Posts Tagged ‘free’

Saturday Afternoon Reading: The IFComp Winners

By Alice O'Connor on November 22nd, 2014.

Dad, look, just use the ice wand.

Right, five o’clock. Early Saturday afternoon. You’ve watched your cartoons, you’ve had your walk – haven’t you? – and a nice big lunch, so it’s time to settle down for a spot of reading. I say this as someone you trust to guide your personal development, of course. You’ll draw today’s reading material from IFComp, the interactive fiction competition, as it wrapped up this week and winners were declared – presenting a recommended reading list.

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Musical Wandering: Porapora

By Alice O'Connor on November 22nd, 2014.

Pretty.

Come on, that’s enough. You’ve had enough. It’s noon. Get up. Get out of the house. I’m going for a swim, and if you’re still there when I get back, I’ll be sorely disappointed. We follow a strict Victorian physical code here, you know: a brisk walk, a dunk in some nice cold water, then a seven-course lunch once we’re all back. Don’t pout. Oh, at the very least, do go for a virtual walk. It’ll still enrich you, and might help you shake your grumps off if you’re playing the delightful Porapora.

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Have You Played… Pool Nation?

By Adam Smith on November 21st, 2014.

Have You Played? is an endless stream of game recommendations. One a day, every day of the year, perhaps for all time.

Pool Nation is my favourite felt-top ball-bothering game since I spent a summer with Jimmy White’s Whirlwind Snooker back in my Amiga days. This weekend, it’s free to play on Steam and can be purchased during that time for £1.04 thanks to an 85% discount. If you enjoy pool and your answer to the question in the headline is ‘no’, this is the perfect time to take a look.

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Freeware Garden: ESC Ape

By Konstantinos Dimopoulos on November 21st, 2014.

Comrade Ape is now free!

You’d think that creating a retro FPS in the vein of Wolfenstein seems like a simple thing to pull off, what with the power of today’s tools and all the game design experience of the past 20 years. Yet ESC Ape is one of the select few first-person shooters of this type worthy of your attention.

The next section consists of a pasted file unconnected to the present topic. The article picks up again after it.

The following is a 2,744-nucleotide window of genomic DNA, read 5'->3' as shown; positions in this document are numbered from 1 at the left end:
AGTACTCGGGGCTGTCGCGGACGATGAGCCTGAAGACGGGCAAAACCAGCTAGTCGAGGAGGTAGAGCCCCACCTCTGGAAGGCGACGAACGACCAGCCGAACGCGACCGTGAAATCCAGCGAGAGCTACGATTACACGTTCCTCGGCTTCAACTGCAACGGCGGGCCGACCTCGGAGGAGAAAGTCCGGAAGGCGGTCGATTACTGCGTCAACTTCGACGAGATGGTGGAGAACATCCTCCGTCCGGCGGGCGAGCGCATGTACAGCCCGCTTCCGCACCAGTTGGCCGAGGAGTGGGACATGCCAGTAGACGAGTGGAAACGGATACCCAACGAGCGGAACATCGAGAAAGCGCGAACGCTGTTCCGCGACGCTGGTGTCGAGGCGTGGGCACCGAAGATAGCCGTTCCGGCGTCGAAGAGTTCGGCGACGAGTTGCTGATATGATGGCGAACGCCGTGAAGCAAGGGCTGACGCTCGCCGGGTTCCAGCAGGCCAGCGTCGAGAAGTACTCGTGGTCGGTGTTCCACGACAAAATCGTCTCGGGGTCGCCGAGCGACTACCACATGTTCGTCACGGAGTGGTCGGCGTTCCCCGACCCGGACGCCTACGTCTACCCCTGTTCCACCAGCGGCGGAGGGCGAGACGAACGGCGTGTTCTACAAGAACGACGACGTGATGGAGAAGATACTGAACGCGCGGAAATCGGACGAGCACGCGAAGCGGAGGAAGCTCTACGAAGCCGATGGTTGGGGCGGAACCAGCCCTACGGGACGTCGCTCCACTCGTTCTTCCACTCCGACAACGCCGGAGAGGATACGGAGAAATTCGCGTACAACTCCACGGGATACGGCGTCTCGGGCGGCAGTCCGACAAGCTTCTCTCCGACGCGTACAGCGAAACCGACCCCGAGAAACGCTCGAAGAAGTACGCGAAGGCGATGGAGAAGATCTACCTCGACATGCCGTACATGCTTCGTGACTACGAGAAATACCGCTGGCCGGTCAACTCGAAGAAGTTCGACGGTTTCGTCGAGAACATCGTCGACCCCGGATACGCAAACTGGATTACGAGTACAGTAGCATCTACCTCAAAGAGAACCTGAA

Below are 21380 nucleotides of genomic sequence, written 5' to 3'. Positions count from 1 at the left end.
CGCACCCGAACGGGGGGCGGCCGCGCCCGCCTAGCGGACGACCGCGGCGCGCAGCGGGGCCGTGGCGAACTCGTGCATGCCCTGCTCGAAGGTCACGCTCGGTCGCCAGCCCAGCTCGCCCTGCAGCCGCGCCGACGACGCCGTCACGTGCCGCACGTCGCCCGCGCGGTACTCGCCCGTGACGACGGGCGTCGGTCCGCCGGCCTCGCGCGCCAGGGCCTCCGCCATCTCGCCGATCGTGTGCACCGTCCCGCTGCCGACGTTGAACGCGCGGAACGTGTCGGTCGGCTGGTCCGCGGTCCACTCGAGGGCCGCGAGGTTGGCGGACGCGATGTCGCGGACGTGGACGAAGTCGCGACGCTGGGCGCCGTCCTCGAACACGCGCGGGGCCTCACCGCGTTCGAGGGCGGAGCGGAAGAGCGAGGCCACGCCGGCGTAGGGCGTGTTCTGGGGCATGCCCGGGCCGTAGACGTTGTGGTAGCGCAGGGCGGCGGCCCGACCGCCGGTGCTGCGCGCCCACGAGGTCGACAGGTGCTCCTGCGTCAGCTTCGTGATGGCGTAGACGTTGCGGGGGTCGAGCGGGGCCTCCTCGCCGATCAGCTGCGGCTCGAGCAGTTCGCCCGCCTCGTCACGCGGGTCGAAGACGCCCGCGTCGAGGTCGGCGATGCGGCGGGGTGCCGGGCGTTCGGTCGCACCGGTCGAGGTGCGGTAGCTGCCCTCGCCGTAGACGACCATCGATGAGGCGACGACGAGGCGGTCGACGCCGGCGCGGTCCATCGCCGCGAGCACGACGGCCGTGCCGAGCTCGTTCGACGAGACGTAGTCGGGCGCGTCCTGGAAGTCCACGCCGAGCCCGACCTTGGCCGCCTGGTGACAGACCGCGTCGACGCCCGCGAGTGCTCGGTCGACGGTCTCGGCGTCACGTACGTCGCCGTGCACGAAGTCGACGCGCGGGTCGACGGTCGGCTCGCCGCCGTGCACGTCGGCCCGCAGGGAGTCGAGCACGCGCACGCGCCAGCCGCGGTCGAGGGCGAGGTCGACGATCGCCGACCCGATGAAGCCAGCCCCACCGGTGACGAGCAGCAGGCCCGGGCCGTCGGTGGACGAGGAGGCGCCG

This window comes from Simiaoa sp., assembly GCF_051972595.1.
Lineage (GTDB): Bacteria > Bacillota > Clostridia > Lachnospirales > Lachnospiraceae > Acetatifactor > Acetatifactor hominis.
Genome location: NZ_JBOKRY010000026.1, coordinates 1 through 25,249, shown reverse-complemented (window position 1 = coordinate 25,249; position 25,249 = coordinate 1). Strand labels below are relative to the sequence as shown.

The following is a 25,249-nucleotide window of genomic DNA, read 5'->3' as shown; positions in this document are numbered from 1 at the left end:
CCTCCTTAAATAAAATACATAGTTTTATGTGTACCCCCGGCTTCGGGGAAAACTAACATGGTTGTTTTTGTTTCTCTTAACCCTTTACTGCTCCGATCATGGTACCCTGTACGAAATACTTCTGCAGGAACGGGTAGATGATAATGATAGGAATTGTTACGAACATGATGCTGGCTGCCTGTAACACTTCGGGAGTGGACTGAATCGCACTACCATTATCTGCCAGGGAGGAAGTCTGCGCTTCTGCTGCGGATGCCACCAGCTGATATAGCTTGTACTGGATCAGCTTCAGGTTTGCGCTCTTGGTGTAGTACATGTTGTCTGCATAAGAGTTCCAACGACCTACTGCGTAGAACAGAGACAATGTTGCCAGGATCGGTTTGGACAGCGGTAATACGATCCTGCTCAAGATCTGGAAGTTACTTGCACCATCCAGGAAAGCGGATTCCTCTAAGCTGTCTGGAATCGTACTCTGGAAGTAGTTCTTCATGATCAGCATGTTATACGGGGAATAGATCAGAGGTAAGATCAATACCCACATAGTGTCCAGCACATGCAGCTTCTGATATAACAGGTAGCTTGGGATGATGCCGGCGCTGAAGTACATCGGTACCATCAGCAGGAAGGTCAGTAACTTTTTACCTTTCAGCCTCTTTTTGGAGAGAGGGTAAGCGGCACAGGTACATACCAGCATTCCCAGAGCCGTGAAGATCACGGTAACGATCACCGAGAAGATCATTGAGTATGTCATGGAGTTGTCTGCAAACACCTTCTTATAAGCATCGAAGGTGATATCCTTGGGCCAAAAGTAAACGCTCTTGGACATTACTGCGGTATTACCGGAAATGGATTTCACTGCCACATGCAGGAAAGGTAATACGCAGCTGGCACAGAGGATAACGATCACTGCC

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The Tentacles Of Time: Kelvin And The Infamous Machine

By Adam Smith on November 21st, 2014.

How pleasing that a game about time travel should have such a perfect sense of timing. Kelvin and the Infamous Machine is a point and click adventure in which an inept research assistant must skip through time, inspiring great inventors and artists to fulfil their historical roles. It arrives on Kickstarter shortly after we cast our eyes over Thimbleweed Park, the Lucasarts throwback from the minds of Maniac Mansion creators Ron Gilbert and Garry Winnick. Time travel? Pointing and clicking? Where are the tentacles? Seek them in the demo and trailer below.

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Recreating Crimescenes Virtually In Photobomb

By Alice O'Connor on November 20th, 2014.

Was it you, Red?

You only have one shot in Photobomb, but you might not have had enough time to identify which suspect is guilty before firing it. Justice is swift and crowd-pleasing in the dystopian future.

Photobomb’s a free game created by Milkbag Games for both 7 Day FPS and the Procedural Generation Jam. As a Media Peace Officer, we roam around virtually reconstructing a bombing scene using government tracking data and photos scraped from social media, trying to identify the bomber. And then we execute someone. It’s a fine game. Look, I’ve made a video explaining it:

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Section Nein: Ghost In The Shell Online

By Adam Smith on November 20th, 2014.